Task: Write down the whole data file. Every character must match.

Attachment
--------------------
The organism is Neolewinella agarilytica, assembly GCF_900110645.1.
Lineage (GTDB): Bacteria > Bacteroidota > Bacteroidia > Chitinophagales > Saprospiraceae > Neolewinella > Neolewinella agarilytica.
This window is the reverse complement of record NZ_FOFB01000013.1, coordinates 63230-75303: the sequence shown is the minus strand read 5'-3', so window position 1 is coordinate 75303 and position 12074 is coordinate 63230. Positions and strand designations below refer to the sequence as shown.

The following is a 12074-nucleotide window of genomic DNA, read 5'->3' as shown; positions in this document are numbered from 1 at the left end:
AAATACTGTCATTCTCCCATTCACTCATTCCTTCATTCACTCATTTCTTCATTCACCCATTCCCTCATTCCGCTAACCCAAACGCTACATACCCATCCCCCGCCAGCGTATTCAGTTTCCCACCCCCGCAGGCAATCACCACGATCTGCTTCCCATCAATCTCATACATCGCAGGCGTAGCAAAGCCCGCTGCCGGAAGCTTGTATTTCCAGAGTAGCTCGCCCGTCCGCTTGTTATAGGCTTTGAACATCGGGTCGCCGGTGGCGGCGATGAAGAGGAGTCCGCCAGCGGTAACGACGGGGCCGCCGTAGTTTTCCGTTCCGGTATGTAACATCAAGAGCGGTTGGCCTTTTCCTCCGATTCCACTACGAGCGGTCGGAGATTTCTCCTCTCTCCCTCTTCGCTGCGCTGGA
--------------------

The organism is Neolewinella agarilytica, assembly GCF_900110645.1.
Lineage (GTDB): Bacteria > Bacteroidota > Bacteroidia > Chitinophagales > Saprospiraceae > Neolewinella > Neolewinella agarilytica.
This window is the reverse complement of record NZ_FOFB01000013.1, coordinates 63230-75303: the sequence shown is the minus strand read 5'-3', so window position 1 is coordinate 75303 and position 12074 is coordinate 63230. Positions and strand designations below refer to the sequence as shown.

The following is a 12074-nucleotide window of genomic DNA, read 5'->3' as shown; positions in this document are numbered from 1 at the left end:
AAATACTGTCATTCTCCCATTCACTCATTCCTTCATTCACTCATTTCTTCATTCACCCATTCCCTCATTCCGCTAACCCAAACGCTACATACCCATCCCCCGCCAGCGTATTCAGTTTCCCACCCCCGCAGGCAATCACCACGATCTGCTTCCCATCAATCTCATACATCGCAGGCGTAGCAAAGCCCGCTGCCGGAAGCTTGTATTTCCAGAGTAGCTCGCCCGTCCGCTTGTTATAGGCTTTGAACATCGGGTCGCCGGTGGCGGCGATGAAGAGGAGTCCGCCAGCGGTAACGACGGGGCCGCCGTAGTTTTCCGTTCCGGTATGTAACATCAAGAGCGGTTGGCCTTTTCCTCCGATTCCACTACGAGCGGTCGGAGATTTCTCCTCTCTCCCTCTTCGCTGCGCTGGA